I’ve been meaning to play Dear Esther for a while and I finally got round to it. I found it a really interesting venture into experimental game play and makes you consider what constitutes a game, and what doesn’t.

At the beginning of the game you find yourself on an isolated island. The only mechanic is really to explore and figure out what brought you there. You don’t really do anything other than exploration and discovery but the elements, the models, textures and audio are all expertly realised and together they create a very compelling environment.

Dear Esther offers an extremely engaging environment to explore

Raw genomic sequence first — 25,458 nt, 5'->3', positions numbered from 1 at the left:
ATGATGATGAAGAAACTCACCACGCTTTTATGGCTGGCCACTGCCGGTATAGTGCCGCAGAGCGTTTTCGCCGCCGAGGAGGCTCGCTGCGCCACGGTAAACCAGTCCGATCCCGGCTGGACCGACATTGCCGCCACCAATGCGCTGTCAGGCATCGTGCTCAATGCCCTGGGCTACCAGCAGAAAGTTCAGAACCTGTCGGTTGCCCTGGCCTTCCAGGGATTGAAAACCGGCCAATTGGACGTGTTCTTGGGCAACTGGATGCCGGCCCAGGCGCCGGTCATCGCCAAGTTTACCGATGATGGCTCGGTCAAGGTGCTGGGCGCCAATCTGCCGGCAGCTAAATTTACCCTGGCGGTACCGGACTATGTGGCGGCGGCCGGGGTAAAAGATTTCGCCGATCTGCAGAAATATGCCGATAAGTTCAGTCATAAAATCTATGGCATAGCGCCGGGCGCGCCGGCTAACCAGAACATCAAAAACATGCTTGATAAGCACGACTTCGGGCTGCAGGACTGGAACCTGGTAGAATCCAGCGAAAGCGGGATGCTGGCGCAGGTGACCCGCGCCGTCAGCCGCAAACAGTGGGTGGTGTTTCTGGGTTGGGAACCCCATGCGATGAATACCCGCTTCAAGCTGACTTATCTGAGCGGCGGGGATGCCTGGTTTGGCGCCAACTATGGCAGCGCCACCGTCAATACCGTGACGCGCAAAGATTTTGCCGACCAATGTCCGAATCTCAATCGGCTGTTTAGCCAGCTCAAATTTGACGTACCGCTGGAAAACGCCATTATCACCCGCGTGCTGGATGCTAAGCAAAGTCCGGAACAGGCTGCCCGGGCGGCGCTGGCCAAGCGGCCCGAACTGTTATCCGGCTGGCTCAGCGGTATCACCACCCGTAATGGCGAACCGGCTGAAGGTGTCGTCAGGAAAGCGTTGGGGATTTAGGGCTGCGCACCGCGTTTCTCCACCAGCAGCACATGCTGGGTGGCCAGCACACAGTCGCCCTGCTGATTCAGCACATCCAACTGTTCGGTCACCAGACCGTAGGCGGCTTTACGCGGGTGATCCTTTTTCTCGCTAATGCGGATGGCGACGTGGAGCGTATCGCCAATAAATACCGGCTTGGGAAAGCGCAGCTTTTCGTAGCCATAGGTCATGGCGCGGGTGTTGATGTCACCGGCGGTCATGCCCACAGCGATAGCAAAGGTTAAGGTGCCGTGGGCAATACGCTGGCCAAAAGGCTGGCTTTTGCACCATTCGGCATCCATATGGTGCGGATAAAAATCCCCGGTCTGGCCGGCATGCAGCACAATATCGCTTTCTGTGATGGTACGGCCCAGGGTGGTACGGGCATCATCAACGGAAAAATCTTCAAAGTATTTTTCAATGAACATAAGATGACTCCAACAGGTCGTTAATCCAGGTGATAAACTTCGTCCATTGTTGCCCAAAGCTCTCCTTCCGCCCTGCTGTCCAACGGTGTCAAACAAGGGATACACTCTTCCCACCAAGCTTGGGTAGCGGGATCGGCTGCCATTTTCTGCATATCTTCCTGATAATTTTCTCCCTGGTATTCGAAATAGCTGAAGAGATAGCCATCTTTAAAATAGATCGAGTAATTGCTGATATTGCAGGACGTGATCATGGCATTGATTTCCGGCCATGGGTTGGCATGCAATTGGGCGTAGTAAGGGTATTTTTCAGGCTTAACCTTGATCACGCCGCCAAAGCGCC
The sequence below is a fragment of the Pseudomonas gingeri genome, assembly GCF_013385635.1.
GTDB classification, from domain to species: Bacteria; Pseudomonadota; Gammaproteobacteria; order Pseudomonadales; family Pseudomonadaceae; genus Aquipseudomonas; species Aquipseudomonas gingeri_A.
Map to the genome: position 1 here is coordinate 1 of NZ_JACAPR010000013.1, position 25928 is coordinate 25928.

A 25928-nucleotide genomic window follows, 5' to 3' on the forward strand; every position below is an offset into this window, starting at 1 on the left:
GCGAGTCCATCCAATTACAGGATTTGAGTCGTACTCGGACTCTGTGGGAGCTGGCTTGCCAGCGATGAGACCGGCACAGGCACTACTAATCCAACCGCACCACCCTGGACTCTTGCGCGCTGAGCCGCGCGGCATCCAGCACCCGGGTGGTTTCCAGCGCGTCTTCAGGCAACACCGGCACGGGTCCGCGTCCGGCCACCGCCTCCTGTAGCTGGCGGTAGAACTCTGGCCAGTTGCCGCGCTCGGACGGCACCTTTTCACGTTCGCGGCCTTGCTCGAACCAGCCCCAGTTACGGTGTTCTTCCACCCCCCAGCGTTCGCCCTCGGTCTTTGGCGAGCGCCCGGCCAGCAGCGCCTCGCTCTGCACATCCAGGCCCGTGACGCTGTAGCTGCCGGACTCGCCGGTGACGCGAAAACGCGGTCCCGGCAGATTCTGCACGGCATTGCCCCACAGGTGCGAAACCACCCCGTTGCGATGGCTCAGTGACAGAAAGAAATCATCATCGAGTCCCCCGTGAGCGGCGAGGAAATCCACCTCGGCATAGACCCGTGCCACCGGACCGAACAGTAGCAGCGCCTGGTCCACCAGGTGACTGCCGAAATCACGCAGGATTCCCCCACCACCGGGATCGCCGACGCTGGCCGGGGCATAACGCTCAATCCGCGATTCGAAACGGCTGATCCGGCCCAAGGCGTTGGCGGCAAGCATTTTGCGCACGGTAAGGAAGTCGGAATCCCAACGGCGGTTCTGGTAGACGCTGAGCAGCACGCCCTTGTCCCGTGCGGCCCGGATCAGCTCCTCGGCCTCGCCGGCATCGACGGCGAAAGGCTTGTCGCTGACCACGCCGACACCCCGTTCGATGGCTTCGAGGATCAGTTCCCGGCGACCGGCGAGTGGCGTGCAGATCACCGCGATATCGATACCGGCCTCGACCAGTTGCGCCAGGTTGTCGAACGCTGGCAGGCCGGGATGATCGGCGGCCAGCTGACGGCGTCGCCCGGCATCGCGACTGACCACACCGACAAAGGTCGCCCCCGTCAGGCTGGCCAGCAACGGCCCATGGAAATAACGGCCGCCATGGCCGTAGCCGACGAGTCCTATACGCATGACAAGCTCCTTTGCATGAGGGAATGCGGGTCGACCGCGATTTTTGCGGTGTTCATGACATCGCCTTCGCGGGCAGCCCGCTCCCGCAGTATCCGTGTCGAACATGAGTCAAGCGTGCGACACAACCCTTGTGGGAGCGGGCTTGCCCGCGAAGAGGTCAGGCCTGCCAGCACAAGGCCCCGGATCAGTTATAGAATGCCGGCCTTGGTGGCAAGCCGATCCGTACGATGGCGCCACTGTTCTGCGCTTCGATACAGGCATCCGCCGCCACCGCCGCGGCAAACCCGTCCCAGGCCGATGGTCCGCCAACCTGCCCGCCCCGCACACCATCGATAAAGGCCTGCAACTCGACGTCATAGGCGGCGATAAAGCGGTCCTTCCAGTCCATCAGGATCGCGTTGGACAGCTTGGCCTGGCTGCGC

Another interesting aspect of Dear Esther is the experience it presents and the emotion it attempts to invoke. It’s far removed from what you would usually think of for a first person game. There’s no excitement, no aggression, just melancholy and curiousity that compels you to continue on your journey.

Dear Esther isn’t for everyone, but if you’re interested in game design Dear Esther is an unusual game that really makes you think what goes into a game. By considering extreme cases I think you can learn a lot about subtleties in more mainstream titles.